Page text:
Protein is a macronutrient essential to much more than just building muscle mass. Protein is needed to structure, function, and regulate the body’s tissues and organs. Proteins comprise hundreds or thousands of smaller units called amino acids, which are attached in long chains. Up to 20 different types of amino acids can be combined to make a protein (14). Protein is commonly found in animal products, but where do you think animals get it from? – plants. 

Complete Protein

A complete protein is a food that contains the nine essential amino acids that our body cannot produce on its own. All plant-based foods have protein, but most are not considered complete proteins (15). The most common plant-based complete protein is soybeans, usually tofu, tempeh, soy milk, etc. 

I do not recommend soy. I am allergic to soy, but allergy aside, although soybeans have some health benefits, we must remember that most non-organic soy products are brimming with GMOs. GMOs have less nutritional value and more toxic effects due to the chemicals involved in the genetic modification process (16). Soybeans contain compounds like phytate, which may interfere with the body’s ability to absorb vitamins and minerals crucial for vegan and plant-based dietary demands (17). These same anti-nutrient compounds may also cause digestive issues due to a reduction in the gut’s barrier functions, resulting in inflammation that causes these digestive problems (18).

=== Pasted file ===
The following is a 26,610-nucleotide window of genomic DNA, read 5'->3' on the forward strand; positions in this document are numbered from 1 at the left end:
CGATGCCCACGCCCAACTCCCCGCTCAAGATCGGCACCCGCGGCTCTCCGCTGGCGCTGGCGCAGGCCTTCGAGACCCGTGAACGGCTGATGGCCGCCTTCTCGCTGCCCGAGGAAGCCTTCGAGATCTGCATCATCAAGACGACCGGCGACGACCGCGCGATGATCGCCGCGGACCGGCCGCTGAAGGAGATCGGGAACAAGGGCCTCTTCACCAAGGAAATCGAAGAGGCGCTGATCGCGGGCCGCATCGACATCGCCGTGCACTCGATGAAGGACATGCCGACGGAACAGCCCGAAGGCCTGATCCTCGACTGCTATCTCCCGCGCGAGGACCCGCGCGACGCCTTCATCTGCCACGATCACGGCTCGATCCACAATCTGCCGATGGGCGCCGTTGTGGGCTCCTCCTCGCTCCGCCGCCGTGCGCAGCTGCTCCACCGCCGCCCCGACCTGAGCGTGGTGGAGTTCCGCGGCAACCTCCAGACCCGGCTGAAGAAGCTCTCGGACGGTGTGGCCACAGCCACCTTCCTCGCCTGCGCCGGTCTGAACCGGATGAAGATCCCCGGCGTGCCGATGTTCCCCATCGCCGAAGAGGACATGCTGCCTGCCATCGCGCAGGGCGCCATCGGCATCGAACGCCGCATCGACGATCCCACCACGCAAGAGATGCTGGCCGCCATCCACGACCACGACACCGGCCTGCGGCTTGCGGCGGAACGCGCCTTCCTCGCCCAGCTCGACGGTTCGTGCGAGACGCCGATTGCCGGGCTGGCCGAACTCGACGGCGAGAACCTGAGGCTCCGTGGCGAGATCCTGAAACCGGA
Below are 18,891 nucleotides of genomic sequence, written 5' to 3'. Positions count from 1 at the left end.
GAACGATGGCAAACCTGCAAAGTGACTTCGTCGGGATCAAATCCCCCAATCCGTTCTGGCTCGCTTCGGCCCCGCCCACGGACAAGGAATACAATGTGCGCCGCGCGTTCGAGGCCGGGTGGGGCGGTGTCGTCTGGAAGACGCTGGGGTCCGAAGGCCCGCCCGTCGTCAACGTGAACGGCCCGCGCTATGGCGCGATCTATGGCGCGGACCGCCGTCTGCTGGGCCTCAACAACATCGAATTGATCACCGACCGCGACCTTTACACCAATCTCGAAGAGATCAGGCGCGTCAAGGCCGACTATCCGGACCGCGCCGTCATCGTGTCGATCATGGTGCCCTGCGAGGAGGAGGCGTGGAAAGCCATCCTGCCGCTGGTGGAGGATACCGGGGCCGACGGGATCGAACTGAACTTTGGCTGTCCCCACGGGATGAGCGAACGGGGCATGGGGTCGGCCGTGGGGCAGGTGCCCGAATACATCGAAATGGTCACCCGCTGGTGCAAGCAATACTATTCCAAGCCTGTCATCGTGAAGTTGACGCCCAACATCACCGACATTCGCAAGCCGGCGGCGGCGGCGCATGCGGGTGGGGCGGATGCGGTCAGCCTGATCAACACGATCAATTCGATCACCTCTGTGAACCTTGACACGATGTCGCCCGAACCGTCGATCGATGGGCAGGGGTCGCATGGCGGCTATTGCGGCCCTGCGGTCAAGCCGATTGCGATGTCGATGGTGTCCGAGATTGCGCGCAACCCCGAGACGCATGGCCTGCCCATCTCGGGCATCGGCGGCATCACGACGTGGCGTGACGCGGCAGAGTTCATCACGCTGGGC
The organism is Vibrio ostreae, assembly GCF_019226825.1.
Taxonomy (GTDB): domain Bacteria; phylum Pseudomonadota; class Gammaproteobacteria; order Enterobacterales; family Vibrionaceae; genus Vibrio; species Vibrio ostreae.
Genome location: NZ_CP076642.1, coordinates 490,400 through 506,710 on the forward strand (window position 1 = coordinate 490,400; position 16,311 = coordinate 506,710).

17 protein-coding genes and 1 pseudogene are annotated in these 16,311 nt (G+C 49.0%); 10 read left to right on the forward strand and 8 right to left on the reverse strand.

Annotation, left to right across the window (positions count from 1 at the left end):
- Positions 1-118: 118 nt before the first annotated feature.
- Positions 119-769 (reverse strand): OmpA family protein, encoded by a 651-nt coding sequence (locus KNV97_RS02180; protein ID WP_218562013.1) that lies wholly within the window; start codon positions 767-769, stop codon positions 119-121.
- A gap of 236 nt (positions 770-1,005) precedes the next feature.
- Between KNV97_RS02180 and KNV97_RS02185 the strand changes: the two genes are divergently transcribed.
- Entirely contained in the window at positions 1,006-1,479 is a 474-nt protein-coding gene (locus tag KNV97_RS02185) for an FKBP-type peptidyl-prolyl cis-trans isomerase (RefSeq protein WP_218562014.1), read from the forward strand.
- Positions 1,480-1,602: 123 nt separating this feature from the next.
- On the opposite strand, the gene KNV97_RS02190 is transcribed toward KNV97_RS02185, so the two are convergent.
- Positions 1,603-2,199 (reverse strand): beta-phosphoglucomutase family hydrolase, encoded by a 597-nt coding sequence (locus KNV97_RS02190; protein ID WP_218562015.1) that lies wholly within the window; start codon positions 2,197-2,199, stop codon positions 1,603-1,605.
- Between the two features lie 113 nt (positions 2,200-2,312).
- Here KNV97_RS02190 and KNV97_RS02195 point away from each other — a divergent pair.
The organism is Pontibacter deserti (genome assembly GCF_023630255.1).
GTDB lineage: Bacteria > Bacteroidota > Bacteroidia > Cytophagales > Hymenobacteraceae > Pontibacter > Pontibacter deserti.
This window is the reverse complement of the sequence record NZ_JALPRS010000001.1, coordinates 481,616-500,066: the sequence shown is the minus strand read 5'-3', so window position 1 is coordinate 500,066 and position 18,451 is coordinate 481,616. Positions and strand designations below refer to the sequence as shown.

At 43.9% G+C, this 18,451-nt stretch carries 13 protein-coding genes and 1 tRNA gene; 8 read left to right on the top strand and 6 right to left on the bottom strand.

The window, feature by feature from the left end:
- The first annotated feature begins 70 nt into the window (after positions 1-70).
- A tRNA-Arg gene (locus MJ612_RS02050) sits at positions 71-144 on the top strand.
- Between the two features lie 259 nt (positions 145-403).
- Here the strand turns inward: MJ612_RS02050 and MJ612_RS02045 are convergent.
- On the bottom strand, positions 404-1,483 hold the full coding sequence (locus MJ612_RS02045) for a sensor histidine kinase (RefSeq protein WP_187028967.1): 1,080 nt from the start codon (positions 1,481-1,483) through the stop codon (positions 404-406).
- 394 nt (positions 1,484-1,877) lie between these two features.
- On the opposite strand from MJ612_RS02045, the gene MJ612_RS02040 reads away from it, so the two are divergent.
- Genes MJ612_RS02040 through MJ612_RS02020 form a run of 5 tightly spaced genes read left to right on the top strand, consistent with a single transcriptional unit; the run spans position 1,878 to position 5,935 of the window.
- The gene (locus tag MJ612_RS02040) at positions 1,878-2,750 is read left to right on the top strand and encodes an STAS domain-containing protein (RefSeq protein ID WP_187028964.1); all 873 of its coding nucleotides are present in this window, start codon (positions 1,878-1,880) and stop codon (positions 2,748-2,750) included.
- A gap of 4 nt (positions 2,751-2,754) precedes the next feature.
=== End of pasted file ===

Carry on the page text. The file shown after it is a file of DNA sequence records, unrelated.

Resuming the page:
Learn more regarding The Truth About Soy Products here.

Some healthier plant-based complete proteins include:

  • Buckwheat
  • Quinoa
  • Pumpkin seeds
  • Hemp seeds
  • Chia seeds
  • Sprouted bread
  • Spirulina
  • Rice and beans
  • Tahini hummus


Fats, in moderation, are an essential part of a healthy, balanced diet. Fats are a source of essential fatty acids, meaning the body cannot make them.  For instance, omega-3 fatty acids contain alpha-linolenic acid (ALA), eicosapentaenoic acid (EPA), and docosahexaenoic acid (DHA). These fats help the body absorb vitamin A, vitamin D, and vitamin E. These vitamins are fat-soluble, meaning they can only be absorbed with the help of fats (19). Of course, that means it’s crucial to choose healthy fats rich in omega-3s, such as:

  • Avocados/avocado oil
  • Olives/olive oil
  • Chia seeds
  • Walnuts
  • Cacao nibs
  • Flaxseeds

Preventing Deficiencies

Deficiencies seem to be the number one concern when people hear “plant-based,” I am here to tell you that that doesn’t have to be a concern. If you take the time to educate yourself on balancing your meals, you should only need to supplement one vitamin–B12.